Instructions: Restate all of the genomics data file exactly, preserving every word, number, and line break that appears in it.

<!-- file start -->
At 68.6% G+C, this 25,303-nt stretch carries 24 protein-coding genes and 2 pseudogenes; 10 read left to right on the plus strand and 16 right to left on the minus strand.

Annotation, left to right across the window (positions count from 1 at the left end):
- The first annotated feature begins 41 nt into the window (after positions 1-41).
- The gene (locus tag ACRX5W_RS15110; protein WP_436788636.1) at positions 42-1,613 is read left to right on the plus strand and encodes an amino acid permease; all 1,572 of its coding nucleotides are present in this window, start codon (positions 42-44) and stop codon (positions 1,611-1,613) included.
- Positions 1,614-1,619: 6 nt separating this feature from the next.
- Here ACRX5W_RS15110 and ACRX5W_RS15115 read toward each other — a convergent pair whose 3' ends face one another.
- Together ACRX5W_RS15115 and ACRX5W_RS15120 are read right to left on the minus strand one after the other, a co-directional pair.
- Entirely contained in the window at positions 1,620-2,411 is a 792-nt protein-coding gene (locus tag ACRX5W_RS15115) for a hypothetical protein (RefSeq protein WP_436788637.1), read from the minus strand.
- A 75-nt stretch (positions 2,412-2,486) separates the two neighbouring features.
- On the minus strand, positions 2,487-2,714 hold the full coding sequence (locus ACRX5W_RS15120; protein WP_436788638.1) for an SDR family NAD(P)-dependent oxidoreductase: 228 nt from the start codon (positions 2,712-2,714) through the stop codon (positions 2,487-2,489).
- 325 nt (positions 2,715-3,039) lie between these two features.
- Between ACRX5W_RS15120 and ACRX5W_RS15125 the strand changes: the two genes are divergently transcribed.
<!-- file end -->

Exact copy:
At 68.6% G+C, this 25,303-nt stretch carries 24 protein-coding genes and 2 pseudogenes; 10 read left to right on the plus strand and 16 right to left on the minus strand.

Annotation, left to right across the window (positions count from 1 at the left end):
- The first annotated feature begins 41 nt into the window (after positions 1-41).
- The gene (locus tag ACRX5W_RS15110; protein WP_436788636.1) at positions 42-1,613 is read left to right on the plus strand and encodes an amino acid permease; all 1,572 of its coding nucleotides are present in this window, start codon (positions 42-44) and stop codon (positions 1,611-1,613) included.
- Positions 1,614-1,619: 6 nt separating this feature from the next.
- Here ACRX5W_RS15110 and ACRX5W_RS15115 read toward each other — a convergent pair whose 3' ends face one another.
- Together ACRX5W_RS15115 and ACRX5W_RS15120 are read right to left on the minus strand one after the other, a co-directional pair.
- Entirely contained in the window at positions 1,620-2,411 is a 792-nt protein-coding gene (locus tag ACRX5W_RS15115) for a hypothetical protein (RefSeq protein WP_436788637.1), read from the minus strand.
- A 75-nt stretch (positions 2,412-2,486) separates the two neighbouring features.
- On the minus strand, positions 2,487-2,714 hold the full coding sequence (locus ACRX5W_RS15120; protein WP_436788638.1) for an SDR family NAD(P)-dependent oxidoreductase: 228 nt from the start codon (positions 2,712-2,714) through the stop codon (positions 2,487-2,489).
- 325 nt (positions 2,715-3,039) lie between these two features.
- Between ACRX5W_RS15120 and ACRX5W_RS15125 the strand changes: the two genes are divergently transcribed.